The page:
Varmint hunting offers high-volume, fast-paced shooting action to couples eager to head afield. Be it prairie dogs in the spring, summer, early fall, or ground squirrels farther West, there is a lot of great shooting to be had.

Prairie dogs occupy many of the Rocky Mountain states and open plains, and the fact they do so much property damage means finding a place to hunt isn’t that difficult. The last prairie dog town my wife and I hunted in Montana, stretched for more than 7 miles and was over a mile wide. Needless to say, we experienced a lot of shooting.

In eastern Oregon and northern California, Belding’s ground squirrels abound, and firing more than a thousand rounds per person, per day, is common in some of the alfalfa fields overrun by these varmints.
7. PLEASANT PHEASANT

While the season for wild pheasants has come to a close, there are numerous bird preserves that offer outstanding hunting opportunities around the country, even in Alaska. In most states, preserves are open through March, and reopen again in August or September.

Not only are these high-percentage hunts, but the accommodations can be as fancy as you want to get, which can be appealing to couples. Then again, you can find affordable operations, allowing more bangs for your bucks in the form of pheasant, chukar, quail and occasionally more exotic species.
8. DOVE LOVE

My wife and I gone dove hunting together for nearly two decades. Early in the September season, when the weather is hot, we enjoy floating rivers and hunting birds off gravel bars. Later in the season, we move to fields and travel routes connecting feeding and roosting areas.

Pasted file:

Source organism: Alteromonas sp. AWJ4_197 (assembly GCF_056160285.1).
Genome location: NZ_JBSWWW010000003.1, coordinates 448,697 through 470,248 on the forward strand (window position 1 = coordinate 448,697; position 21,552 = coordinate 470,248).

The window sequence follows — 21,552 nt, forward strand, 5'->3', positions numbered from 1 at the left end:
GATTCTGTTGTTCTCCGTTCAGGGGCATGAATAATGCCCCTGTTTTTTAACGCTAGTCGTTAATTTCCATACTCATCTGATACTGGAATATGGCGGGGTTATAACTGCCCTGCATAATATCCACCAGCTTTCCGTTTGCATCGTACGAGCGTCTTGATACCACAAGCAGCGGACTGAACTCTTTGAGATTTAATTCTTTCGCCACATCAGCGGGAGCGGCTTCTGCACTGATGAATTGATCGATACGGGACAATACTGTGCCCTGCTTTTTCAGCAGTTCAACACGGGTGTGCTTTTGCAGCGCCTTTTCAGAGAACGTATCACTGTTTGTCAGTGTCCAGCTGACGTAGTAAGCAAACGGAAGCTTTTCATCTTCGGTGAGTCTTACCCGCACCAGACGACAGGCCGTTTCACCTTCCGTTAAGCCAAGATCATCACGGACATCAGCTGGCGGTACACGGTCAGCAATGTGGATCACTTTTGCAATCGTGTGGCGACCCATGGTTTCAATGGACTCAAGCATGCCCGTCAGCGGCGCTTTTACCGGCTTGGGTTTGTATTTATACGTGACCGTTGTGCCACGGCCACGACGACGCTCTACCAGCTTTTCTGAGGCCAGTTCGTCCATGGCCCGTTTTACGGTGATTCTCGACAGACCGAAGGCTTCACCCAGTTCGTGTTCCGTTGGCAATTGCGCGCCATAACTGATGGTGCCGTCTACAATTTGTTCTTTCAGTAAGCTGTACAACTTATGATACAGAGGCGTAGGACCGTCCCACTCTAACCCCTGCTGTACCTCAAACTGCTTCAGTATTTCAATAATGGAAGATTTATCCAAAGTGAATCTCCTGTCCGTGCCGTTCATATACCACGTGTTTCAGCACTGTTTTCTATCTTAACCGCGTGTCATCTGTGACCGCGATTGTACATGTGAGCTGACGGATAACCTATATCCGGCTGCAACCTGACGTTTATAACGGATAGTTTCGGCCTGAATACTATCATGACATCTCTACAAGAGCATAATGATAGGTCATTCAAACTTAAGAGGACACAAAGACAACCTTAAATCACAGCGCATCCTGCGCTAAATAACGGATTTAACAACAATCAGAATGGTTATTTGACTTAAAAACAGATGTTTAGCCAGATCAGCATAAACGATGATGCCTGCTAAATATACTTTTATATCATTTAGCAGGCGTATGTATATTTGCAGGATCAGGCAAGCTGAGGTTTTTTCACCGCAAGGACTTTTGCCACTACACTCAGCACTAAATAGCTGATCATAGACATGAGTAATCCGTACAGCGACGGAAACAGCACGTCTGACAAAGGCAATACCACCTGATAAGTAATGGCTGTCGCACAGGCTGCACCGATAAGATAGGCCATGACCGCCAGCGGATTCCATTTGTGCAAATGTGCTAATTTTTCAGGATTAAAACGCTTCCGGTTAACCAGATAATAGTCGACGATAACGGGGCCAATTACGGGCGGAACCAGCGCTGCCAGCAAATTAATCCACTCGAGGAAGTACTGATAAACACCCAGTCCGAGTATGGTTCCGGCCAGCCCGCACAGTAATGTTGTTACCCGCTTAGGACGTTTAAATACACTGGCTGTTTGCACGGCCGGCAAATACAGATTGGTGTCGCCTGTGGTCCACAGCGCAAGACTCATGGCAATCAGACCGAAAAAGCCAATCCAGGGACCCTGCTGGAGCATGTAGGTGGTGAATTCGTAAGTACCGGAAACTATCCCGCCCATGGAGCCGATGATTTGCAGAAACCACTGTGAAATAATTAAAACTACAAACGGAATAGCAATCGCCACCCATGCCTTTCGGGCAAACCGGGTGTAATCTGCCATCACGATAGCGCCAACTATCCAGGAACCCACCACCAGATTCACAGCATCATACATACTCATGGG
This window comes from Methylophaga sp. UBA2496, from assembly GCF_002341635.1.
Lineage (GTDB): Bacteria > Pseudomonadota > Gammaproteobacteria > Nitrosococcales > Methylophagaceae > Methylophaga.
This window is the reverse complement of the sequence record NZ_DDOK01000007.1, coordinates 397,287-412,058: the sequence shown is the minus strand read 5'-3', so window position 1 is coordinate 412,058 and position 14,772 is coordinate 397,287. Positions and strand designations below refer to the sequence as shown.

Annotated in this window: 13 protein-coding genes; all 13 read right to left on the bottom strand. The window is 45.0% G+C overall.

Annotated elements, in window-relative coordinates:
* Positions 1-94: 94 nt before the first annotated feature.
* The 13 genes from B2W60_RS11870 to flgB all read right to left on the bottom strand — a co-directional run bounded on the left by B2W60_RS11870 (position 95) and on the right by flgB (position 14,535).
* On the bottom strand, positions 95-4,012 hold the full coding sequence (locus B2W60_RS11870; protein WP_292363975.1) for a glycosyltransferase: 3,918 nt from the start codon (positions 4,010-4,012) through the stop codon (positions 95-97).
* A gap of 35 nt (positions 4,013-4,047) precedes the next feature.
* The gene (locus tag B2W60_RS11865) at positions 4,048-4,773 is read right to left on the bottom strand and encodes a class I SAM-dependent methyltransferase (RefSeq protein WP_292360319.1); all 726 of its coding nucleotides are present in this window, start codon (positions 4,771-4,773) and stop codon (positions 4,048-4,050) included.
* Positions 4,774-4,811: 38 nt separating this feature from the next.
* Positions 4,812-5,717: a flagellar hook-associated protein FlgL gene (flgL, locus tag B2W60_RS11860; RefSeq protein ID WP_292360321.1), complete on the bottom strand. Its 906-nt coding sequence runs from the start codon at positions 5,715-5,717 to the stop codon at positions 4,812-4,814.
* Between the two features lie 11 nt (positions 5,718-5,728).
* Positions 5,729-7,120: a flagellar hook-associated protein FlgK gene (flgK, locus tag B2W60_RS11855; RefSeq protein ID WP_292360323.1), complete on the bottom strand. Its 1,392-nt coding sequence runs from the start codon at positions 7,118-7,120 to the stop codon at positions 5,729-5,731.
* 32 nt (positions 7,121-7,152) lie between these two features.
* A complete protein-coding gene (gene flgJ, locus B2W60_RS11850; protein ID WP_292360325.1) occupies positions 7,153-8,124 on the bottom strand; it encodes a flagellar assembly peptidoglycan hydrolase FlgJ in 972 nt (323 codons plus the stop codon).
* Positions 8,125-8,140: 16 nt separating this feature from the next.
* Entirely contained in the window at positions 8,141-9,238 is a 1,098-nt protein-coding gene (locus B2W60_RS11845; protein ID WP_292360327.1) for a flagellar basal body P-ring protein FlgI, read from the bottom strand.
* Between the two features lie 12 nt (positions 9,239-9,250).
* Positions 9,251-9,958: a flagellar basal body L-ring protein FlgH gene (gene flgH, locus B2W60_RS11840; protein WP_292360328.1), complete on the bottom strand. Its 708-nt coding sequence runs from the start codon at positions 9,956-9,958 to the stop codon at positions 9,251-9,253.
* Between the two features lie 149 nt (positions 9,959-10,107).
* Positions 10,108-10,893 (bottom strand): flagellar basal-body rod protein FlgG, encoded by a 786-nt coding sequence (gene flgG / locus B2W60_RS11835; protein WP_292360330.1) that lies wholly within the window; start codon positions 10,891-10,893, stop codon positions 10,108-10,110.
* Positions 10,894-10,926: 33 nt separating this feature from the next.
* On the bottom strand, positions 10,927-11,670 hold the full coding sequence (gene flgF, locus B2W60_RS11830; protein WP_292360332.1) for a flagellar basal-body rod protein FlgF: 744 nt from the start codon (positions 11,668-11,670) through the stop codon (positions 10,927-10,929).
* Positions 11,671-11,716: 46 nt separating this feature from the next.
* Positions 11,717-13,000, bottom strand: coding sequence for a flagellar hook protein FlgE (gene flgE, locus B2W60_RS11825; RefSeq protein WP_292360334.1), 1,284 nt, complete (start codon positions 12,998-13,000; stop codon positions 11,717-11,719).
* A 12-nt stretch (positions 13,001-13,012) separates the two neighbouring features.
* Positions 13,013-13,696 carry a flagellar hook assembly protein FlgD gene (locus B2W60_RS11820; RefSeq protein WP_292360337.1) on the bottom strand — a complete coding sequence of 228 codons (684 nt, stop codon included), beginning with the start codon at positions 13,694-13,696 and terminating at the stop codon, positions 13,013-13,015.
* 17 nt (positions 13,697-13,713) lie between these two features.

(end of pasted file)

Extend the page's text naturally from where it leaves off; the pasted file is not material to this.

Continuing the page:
While early-season hunts are warm and comfortable, many states have extended their seasons into October, and the shooting for migratory doves in large flocks can be exceptional. These are some of the best eating birds out there.
9. WHITETAIL QUEST

One of the country’s best deer hunts to experience with your sweetheart is for whitetails. Blacktail deer hunting is physically demanding, often taking place in wet, brushy country. Mule deer habitat can be rugged and the weather less than hospitable. But when it comes to whitetails, North America’s most hunted big game animal, the options are many.

Since whitetails occupy so much river bottom and farmland habitats, the terrain is easy to negotiate. They can be hunted from late summer into winter, and with high densities, seeing deer is almost guaranteed and the chances of punching a tag are high. Whitetails can often be hunted from ground blinds, making it comfortable for both of you when temperatures drop. If looking to put meat in the freezer, there are some good over-the-counter options, and easy-to-draw tags in many states.

Author Scott Haugen and his wife, Tiffany, take in a stunning sunset after having doubled on Merriam’s turkeys in Wyoming. There are some great turkey hunts for couples to enjoy around the country.

10. ADVENTURES ABROAD

Don’t overlook the joy of traveling abroad to hunt with your loved one. This is also a great opportunity to combine a hunt with a vacation.

New Zealand is tops when it comes to hunting prized red stag, and more, and the people and the country are simply wonderful. Australia also offers some good deer hunting in its southern and western states.